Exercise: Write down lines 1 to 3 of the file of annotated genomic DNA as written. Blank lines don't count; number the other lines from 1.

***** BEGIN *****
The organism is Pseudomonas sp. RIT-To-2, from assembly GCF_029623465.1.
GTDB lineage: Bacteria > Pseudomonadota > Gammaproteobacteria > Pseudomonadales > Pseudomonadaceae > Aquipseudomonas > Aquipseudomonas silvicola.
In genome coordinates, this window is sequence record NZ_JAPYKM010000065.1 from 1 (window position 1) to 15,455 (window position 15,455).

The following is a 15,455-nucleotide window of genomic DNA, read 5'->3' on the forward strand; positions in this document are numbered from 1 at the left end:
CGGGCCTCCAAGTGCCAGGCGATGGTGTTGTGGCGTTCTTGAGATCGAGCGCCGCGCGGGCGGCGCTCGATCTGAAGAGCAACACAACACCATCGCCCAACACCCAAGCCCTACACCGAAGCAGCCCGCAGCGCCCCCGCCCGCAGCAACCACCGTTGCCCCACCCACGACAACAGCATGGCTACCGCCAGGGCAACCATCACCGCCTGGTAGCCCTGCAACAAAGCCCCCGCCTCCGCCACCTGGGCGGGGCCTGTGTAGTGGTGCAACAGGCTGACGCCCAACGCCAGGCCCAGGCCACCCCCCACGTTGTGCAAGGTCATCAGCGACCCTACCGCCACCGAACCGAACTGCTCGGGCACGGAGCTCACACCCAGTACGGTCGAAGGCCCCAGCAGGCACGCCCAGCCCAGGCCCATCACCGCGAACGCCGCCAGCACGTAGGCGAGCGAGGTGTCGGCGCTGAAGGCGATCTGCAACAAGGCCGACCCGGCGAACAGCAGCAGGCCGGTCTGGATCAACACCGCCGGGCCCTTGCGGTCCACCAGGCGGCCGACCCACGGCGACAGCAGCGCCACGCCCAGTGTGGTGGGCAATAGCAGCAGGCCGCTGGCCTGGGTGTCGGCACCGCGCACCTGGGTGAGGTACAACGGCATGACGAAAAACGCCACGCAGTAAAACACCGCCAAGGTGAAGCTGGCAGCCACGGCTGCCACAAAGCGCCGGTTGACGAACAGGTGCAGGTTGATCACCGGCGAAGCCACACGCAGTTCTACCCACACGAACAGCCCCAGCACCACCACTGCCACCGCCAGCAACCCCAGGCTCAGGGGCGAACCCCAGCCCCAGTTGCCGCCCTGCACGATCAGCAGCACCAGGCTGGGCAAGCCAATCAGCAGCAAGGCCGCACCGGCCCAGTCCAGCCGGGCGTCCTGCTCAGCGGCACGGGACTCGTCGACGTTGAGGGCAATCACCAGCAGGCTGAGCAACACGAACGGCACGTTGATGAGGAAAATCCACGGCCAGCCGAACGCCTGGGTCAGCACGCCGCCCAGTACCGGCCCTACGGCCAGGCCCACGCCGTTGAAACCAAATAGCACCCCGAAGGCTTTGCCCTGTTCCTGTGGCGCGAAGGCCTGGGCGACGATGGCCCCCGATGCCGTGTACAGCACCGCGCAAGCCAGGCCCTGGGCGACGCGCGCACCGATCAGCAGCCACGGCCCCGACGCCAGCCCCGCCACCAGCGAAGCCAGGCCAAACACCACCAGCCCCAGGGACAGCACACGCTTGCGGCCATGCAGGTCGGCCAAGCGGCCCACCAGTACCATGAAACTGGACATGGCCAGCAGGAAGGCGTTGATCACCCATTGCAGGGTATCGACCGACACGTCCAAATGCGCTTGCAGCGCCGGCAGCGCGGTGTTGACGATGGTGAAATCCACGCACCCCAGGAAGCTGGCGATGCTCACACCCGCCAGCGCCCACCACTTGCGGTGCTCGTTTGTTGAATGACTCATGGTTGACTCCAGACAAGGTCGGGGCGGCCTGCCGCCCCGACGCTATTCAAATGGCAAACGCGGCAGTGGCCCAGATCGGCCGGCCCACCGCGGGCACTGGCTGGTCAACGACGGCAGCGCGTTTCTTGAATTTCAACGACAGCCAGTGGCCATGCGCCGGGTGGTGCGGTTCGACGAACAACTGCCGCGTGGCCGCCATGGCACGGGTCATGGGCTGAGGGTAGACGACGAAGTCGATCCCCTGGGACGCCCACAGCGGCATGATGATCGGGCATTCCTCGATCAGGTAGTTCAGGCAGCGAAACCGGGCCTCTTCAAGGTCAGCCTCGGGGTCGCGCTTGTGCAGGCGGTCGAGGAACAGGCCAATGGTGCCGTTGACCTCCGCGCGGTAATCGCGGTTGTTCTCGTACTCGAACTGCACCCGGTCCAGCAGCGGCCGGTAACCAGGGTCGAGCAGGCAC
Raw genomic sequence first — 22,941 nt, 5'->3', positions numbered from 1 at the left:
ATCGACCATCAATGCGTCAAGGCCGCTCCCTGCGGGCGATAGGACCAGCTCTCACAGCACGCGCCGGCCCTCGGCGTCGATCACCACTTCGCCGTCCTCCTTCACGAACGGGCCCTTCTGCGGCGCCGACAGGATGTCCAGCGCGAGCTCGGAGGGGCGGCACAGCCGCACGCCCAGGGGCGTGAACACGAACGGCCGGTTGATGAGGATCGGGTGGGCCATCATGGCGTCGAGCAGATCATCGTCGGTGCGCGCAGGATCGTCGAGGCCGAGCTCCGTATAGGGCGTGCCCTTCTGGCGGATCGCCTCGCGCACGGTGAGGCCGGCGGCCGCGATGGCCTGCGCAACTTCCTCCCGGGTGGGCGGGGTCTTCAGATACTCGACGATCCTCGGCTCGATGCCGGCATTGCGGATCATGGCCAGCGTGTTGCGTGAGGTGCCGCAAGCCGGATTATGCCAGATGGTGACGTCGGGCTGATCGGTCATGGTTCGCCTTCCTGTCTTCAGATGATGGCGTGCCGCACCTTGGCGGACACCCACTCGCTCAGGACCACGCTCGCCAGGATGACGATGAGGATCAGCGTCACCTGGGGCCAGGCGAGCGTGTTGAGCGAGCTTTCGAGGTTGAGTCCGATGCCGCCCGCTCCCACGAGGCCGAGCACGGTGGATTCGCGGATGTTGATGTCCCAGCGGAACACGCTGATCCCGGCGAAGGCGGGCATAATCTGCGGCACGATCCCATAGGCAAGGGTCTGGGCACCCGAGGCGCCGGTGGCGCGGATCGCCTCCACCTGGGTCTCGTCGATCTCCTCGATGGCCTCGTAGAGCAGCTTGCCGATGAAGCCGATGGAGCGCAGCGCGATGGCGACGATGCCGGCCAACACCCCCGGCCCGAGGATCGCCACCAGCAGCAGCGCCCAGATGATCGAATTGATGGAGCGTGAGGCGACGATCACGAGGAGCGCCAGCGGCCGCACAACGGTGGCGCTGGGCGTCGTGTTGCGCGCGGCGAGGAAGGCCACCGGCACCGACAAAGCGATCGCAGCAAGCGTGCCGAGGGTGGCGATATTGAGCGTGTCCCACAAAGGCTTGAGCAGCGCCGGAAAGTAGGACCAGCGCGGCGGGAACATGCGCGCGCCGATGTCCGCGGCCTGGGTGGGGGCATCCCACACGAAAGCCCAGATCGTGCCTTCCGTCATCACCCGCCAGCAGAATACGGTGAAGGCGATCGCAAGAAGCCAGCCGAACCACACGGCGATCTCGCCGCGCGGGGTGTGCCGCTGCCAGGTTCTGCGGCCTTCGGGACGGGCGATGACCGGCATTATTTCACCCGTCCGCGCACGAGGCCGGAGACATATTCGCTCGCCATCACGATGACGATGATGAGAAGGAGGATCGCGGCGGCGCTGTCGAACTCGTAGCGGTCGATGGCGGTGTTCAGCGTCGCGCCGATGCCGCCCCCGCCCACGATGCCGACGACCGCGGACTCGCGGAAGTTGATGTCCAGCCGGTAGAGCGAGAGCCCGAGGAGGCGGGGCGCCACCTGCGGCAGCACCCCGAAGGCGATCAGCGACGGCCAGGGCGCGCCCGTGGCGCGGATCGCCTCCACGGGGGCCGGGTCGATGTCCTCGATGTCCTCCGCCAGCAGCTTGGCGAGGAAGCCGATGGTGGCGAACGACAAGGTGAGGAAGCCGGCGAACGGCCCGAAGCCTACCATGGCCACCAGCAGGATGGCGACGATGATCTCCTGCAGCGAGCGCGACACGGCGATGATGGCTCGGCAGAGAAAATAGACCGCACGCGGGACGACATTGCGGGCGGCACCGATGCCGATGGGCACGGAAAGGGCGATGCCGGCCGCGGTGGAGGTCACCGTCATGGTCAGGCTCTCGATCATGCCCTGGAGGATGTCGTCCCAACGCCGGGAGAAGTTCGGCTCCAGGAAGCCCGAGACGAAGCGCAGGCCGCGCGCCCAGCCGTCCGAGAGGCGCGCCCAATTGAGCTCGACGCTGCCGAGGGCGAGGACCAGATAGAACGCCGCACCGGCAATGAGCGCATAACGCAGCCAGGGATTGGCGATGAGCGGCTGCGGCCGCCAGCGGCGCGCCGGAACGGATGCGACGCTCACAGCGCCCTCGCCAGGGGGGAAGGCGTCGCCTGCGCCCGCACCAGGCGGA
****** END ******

The organism is Pseudomonas sp. RIT-To-2, from assembly GCF_029623465.1.
GTDB lineage: Bacteria > Pseudomonadota > Gammaproteobacteria > Pseudomonadales > Pseudomonadaceae > Aquipseudomonas > Aquipseudomonas silvicola.
In genome coordinates, this window is sequence record NZ_JAPYKM010000065.1 from 1 (window position 1) to 15,455 (window position 15,455).